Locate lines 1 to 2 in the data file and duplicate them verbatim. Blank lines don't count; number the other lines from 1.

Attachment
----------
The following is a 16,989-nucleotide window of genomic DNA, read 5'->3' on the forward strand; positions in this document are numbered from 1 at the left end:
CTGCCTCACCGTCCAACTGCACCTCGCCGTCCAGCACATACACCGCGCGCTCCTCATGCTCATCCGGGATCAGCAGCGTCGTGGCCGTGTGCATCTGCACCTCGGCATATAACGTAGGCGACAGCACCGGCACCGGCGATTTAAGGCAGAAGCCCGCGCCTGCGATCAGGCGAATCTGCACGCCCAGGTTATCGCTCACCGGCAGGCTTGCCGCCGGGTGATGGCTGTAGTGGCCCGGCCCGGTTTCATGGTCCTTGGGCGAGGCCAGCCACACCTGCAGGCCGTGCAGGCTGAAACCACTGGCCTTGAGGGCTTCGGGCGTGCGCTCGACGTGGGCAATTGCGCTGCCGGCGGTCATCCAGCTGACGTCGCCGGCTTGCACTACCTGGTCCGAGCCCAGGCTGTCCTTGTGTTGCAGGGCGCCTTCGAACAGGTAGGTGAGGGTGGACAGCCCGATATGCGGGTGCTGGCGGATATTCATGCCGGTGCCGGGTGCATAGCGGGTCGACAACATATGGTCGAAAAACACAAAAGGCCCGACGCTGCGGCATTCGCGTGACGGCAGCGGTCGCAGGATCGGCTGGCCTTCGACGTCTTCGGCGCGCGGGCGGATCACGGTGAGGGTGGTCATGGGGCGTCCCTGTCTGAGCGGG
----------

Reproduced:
The following is a 16,989-nucleotide window of genomic DNA, read 5'->3' on the forward strand; positions in this document are numbered from 1 at the left end:
CTGCCTCACCGTCCAACTGCACCTCGCCGTCCAGCACATACACCGCGCGCTCCTCATGCTCATCCGGGATCAGCAGCGTCGTGGCCGTGTGCATCTGCACCTCGGCATATAACGTAGGCGACAGCACCGGCACCGGCGATTTAAGGCAGAAGCCCGCGCCTGCGATCAGGCGAATCTGCACGCCCAGGTTATCGCTCACCGGCAGGCTTGCCGCCGGGTGATGGCTGTAGTGGCCCGGCCCGGTTTCATGGTCCTTGGGCGAGGCCAGCCACACCTGCAGGCCGTGCAGGCTGAAACCACTGGCCTTGAGGGCTTCGGGCGTGCGCTCGACGTGGGCAATTGCGCTGCCGGCGGTCATCCAGCTGACGTCGCCGGCTTGCACTACCTGGTCCGAGCCCAGGCTGTCCTTGTGTTGCAGGGCGCCTTCGAACAGGTAGGTGAGGGTGGACAGCCCGATATGCGGGTGCTGGCGGATATTCATGCCGGTGCCGGGTGCATAGCGGGTCGACAACATATGGTCGAAAAACACAAAAGGCCCGACGCTGCGGCATTCGCGTGACGGCAGCGGTCGCAGGATCGGCTGGCCTTCGACGTCTTCGGCGCGCGGGCGGATCACGGTGAGGGTGGTCATGGGGCGTCCCTGTCTGAGCGGG